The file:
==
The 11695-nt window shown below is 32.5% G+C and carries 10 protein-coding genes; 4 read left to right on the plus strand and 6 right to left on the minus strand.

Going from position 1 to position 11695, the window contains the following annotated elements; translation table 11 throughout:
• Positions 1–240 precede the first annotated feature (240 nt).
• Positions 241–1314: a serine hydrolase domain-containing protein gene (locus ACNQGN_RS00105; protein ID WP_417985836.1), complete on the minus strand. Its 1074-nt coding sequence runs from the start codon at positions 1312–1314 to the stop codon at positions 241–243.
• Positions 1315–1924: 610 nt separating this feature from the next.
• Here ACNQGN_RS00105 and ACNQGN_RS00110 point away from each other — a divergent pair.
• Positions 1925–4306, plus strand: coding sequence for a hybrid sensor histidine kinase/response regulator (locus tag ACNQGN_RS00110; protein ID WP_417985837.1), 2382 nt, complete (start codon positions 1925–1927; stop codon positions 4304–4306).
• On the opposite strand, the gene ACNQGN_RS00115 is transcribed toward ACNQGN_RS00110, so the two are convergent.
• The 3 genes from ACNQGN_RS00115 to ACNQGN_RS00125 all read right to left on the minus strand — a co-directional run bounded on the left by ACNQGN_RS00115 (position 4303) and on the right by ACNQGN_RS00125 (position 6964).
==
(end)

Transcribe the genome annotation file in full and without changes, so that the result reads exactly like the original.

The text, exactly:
The 11695-nt window shown below is 32.5% G+C and carries 10 protein-coding genes; 4 read left to right on the plus strand and 6 right to left on the minus strand.

Going from position 1 to position 11695, the window contains the following annotated elements; translation table 11 throughout:
• Positions 1–240 precede the first annotated feature (240 nt).
• Positions 241–1314: a serine hydrolase domain-containing protein gene (locus ACNQGN_RS00105; protein ID WP_417985836.1), complete on the minus strand. Its 1074-nt coding sequence runs from the start codon at positions 1312–1314 to the stop codon at positions 241–243.
• Positions 1315–1924: 610 nt separating this feature from the next.
• Here ACNQGN_RS00105 and ACNQGN_RS00110 point away from each other — a divergent pair.
• Positions 1925–4306, plus strand: coding sequence for a hybrid sensor histidine kinase/response regulator (locus tag ACNQGN_RS00110; protein ID WP_417985837.1), 2382 nt, complete (start codon positions 1925–1927; stop codon positions 4304–4306).
• On the opposite strand, the gene ACNQGN_RS00115 is transcribed toward ACNQGN_RS00110, so the two are convergent.
• The 3 genes from ACNQGN_RS00115 to ACNQGN_RS00125 all read right to left on the minus strand — a co-directional run bounded on the left by ACNQGN_RS00115 (position 4303) and on the right by ACNQGN_RS00125 (position 6964).